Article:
But building MicroTiering software into a hardware adapter doesn't just offer maximal flexibility in choice and mix of drives; it also enables the tiering action to happen outside and independent of the guest OS or hypervisor. As Mill points out, this means MicroTiered storage, much like a RAID stripe, is presented to the host as a standard disk volume that can be carved up and spread across all the guest VMs. But unlike RAIDs, MicroTiers don't spread blocks equally among available devices, but intelligently place active data on SSD.
And in contrast to server-based caching, MicroTiers not only aggregate solid-state and disk storage, treating SSDs as a persistent device, but also don't require any system-level software to manage data movement between the two.
Mills claims that operating below the hypervisor mitigates the infamous I/O blender effect, in which sequential I/O streams from guest OSs, when merged and serviced by the hypervisor, turn into a mishmash of random I/O to the physical storage devices. Mills says the MicroTier will always serve the data with the highest activity out of flash
Hybrid storage also simplifies design and deployment of VM environments using live migration because, unlike server-side caches, the guests VMs need not be specially configured to take advantage of flash storage, while the self-tuning MicroTier means those workloads with the greatest I/O demands will automatically get a greater share of the flash tier.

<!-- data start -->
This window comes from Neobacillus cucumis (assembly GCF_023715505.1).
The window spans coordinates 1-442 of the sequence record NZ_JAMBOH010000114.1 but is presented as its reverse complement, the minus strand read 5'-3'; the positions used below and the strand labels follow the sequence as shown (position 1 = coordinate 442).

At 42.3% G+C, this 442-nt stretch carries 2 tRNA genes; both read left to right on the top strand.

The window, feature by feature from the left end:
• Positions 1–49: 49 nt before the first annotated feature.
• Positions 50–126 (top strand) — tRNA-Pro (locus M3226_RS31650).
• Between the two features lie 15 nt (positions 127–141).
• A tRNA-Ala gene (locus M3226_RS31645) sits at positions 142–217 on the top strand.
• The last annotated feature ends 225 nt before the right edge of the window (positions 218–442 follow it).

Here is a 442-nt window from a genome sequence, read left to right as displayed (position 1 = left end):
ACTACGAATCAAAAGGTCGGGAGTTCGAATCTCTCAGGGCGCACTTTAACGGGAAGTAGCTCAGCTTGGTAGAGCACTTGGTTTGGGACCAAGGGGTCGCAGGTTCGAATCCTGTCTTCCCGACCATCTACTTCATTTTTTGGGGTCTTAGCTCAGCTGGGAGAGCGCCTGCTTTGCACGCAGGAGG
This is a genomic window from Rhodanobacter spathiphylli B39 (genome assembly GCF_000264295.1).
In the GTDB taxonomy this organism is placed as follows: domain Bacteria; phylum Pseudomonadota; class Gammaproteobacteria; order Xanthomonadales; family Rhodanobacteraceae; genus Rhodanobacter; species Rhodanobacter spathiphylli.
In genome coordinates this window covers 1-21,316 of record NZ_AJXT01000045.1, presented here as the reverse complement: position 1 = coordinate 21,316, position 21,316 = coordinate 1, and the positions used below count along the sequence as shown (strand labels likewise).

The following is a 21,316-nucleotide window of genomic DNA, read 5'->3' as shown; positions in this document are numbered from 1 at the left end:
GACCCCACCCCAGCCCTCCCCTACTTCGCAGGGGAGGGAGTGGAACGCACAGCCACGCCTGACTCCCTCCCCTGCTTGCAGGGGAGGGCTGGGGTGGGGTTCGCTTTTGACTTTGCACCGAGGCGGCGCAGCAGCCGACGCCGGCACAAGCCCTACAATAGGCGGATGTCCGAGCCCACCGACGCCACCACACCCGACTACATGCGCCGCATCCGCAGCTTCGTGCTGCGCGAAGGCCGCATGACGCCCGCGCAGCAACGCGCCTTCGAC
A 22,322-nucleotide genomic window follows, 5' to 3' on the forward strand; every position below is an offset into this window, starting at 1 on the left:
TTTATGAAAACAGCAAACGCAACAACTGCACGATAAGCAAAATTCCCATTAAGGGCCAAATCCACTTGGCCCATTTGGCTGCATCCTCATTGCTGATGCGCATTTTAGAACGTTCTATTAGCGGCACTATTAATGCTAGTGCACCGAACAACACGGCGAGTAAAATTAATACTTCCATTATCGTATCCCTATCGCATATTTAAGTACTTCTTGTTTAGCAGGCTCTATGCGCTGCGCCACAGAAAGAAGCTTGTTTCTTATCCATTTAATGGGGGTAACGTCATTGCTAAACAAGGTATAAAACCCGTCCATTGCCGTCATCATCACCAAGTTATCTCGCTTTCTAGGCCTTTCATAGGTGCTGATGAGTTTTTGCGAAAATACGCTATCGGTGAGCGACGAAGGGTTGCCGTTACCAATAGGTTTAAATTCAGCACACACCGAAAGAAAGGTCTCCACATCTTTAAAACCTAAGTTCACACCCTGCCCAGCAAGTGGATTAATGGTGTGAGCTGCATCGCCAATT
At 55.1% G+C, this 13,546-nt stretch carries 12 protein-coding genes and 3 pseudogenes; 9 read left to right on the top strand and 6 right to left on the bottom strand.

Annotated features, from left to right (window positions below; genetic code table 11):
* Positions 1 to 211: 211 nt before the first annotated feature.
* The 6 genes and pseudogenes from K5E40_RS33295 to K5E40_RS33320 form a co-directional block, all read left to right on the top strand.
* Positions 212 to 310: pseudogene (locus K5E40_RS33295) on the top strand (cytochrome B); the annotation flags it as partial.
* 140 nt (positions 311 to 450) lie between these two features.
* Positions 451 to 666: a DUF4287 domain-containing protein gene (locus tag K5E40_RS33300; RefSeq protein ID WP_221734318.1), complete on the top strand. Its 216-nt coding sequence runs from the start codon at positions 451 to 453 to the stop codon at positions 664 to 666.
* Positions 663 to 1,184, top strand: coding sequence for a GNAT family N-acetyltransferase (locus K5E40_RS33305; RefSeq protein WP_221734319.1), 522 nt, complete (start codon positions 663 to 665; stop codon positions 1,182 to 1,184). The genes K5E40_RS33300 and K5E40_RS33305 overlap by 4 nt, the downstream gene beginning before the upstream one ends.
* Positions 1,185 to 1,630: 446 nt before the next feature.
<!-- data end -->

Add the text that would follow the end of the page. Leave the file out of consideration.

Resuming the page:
Enmotus' hybrid adapter uses RAID-like redundancy for both the SSD and HDD layers. MicroTier storage pools are fully virtualized so that new devices are automatically incorporated into the pool, a feature Mill notes makes it easy to increase the SSD/HDD ratio should for new applications with a larger memory footprint. Its software also detects failing or end-of-life SSDs, automatically moving existing data to other devices and reincorporating replacement drives into the SSD pool.
Solid-state/disk hybrids promise the best of both worlds, speed and size and after years of false starts, as storage consultant Greg Schulz of StorageIO puts it, "the teething problems are being solved." Products like the Seagate Momentus XT and Apple Fusion Drive demonstrate the feasibility of a commercially successful hybrid product in the consumer market, but newcomers like Enmotus hope to do the same for enterprise storage.
As Mills put it in a presentation to last year's Flash Memory Summit, "Ease of use and transparent integration of SSDs are more important than raw IOPs for the next two to three." Translated: The 80/20 rule will apply to storage. A product that delivers most of the performance improvements of an all SSD or solid-state caching system at a fraction of the cost and implementation complexity should be a winner. The thesis will get a test once Enmotus starts actually selling products later this year.Kurt Marko is an InformationWeek and Network Computing contributor and IT industry veteran, pursuing his passion for communications after a varied career that has spanned virtually the entire high-tech food chain from chips to systems. Upon graduating from Stanford University ... View Full Bio